Now that you're properly chastised, if you do need to take a withdrawal, some hardship situations qualify for a penalty exemption from an IRA or a 401(k) plan.
Note that penalty-free does not mean tax-free. All traditional IRA and 401(k) withdrawals require that you pay taxes at ordinary income rates. Contributions to a Roth IRA can be taken out at any time, and its earnings may be withdrawn penalty and tax-free after five years. The same rules apply to a Roth 401(k), but only if the employer plan permits.
In certain situations, a traditional IRA offers penalty-free withdrawals even when an employer-sponsored plan does not. We explain those situations below. Also, be aware that employer plans don't have to provide for hardship withdrawals at all. Many do, but they may permit hardship withdrawals only in certain situations -- for instance, for medical or funeral expenses, but not for housing or education purposes.
These circumstances qualify for IRS-sanctioned, penalty-free hardship withdrawals.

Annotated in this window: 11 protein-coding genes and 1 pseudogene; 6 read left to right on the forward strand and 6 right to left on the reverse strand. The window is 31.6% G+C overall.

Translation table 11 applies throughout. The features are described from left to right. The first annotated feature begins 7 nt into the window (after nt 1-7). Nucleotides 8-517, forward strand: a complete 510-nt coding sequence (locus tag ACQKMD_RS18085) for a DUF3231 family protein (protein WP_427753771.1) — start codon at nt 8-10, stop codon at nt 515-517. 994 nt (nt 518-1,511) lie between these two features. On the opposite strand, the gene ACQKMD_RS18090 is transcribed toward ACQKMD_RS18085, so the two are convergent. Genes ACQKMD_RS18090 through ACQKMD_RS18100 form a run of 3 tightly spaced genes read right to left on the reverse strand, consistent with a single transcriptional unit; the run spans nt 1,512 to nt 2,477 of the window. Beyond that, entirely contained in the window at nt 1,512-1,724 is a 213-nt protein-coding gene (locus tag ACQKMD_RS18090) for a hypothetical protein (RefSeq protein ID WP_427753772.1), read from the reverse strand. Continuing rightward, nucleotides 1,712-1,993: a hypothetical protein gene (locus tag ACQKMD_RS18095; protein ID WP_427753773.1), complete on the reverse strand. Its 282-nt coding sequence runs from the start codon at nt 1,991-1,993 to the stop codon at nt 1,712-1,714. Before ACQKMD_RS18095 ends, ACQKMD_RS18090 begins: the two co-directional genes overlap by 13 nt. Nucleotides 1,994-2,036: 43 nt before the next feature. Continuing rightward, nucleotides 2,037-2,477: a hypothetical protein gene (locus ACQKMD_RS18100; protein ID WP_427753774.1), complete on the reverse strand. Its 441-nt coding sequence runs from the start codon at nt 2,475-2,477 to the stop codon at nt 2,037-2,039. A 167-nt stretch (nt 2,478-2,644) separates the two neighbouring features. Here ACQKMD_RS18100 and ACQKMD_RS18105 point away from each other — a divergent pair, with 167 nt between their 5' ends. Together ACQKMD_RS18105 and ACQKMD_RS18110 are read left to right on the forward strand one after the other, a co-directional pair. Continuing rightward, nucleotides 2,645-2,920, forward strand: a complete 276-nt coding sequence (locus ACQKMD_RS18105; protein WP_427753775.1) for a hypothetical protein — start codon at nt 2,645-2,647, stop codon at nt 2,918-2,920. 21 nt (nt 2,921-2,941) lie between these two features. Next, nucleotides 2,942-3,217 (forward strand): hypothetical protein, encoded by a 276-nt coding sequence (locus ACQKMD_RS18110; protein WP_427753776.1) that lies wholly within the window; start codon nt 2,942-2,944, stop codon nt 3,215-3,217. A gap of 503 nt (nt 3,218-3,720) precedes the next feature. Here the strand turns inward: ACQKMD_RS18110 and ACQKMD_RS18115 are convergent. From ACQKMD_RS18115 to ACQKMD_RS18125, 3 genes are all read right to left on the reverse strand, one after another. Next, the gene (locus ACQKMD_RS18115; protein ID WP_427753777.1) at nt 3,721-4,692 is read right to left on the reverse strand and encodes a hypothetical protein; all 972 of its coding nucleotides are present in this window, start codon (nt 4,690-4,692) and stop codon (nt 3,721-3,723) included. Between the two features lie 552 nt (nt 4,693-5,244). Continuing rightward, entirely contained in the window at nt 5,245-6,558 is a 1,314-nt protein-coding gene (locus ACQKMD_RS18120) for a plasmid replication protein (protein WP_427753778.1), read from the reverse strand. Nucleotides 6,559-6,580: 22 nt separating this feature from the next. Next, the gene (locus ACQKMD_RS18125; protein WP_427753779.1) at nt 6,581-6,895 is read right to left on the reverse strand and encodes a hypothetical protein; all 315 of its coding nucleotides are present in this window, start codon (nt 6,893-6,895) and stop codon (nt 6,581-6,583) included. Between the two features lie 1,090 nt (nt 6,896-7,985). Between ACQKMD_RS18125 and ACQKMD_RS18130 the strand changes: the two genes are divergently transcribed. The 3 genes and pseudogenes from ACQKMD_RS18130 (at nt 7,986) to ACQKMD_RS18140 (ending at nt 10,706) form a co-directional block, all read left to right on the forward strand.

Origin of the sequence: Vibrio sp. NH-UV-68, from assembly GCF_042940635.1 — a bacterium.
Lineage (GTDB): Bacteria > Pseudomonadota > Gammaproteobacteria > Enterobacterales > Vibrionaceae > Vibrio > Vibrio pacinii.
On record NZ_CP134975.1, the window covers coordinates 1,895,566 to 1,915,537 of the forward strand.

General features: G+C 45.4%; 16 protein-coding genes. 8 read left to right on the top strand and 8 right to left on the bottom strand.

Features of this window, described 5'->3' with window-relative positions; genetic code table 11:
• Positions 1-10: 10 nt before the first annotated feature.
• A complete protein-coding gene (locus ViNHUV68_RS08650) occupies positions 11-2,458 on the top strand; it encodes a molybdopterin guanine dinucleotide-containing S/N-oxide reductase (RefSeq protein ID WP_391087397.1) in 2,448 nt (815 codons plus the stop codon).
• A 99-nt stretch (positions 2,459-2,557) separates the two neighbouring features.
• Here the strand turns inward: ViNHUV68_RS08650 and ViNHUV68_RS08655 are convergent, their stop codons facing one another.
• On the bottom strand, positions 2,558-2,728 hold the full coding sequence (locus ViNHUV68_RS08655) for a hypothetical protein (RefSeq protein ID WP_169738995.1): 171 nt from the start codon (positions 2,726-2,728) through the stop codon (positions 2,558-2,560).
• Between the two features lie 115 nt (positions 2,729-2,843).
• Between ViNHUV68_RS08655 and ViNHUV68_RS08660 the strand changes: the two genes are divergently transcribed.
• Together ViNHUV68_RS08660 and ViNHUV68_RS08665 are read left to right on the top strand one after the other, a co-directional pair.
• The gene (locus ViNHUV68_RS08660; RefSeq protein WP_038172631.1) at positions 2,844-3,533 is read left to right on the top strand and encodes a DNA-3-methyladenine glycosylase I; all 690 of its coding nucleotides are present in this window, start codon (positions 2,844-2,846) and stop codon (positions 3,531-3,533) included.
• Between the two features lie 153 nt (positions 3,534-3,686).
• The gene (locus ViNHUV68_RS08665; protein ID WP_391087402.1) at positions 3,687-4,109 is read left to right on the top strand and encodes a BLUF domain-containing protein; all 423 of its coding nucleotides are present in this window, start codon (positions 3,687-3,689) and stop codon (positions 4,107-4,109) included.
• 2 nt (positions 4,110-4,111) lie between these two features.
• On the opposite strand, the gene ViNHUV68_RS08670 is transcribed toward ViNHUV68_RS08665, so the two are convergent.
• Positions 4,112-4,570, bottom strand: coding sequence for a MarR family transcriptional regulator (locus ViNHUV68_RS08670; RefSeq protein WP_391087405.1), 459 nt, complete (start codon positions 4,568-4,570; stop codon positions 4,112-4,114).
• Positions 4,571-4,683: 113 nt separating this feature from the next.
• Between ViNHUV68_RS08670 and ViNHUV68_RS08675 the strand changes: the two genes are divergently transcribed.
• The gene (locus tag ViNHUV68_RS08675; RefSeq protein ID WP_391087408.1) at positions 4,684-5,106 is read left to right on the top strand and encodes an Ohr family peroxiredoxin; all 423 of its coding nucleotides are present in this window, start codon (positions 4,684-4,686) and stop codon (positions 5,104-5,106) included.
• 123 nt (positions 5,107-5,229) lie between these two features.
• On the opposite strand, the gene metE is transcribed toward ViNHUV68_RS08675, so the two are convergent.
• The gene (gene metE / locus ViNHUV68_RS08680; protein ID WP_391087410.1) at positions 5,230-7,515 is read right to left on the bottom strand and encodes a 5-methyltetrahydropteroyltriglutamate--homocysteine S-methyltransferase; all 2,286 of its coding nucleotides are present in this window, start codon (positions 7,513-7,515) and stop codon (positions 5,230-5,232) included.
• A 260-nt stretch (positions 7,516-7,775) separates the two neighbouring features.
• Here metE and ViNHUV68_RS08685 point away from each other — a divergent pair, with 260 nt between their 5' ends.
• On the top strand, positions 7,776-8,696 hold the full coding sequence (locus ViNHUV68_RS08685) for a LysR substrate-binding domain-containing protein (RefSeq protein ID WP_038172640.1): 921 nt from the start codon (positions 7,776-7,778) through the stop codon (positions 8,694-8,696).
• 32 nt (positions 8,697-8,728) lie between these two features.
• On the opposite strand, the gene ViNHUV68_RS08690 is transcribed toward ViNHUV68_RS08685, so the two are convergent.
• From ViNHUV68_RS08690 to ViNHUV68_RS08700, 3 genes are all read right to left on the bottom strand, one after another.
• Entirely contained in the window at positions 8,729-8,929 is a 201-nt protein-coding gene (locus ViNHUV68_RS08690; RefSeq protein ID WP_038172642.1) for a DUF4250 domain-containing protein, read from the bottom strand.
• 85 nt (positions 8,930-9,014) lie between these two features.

Unreimbursed medical bills
The government will allow investors to withdraw money from their qualified retirement plan to pay for deductible medical expenses, "to the extent that the unreimbursed medical bills exceed 7.5 percent of the person's adjusted gross income," says Alan Rothstein, a CPA at Rothstein & Co., in Avon, Conn.
The withdrawal must be made in the same year that the medical bills were incurred, says Rothstein.
You do not have to itemize deductions to take advantage of this exception to the 10 percent penalty, according to IRS Publication 590.
The IRS dictates that investors must be totally and permanently disabled before they can dip into their retirement plans without paying a 10 percent penalty.
Rothstein says the easiest way to prove disability to the IRS is by collecting disability payments from an insurance company or from Social Security.
"That is excellent proof that you are disabled, if you're getting benefits from the government and from a private insurance carrier," he says.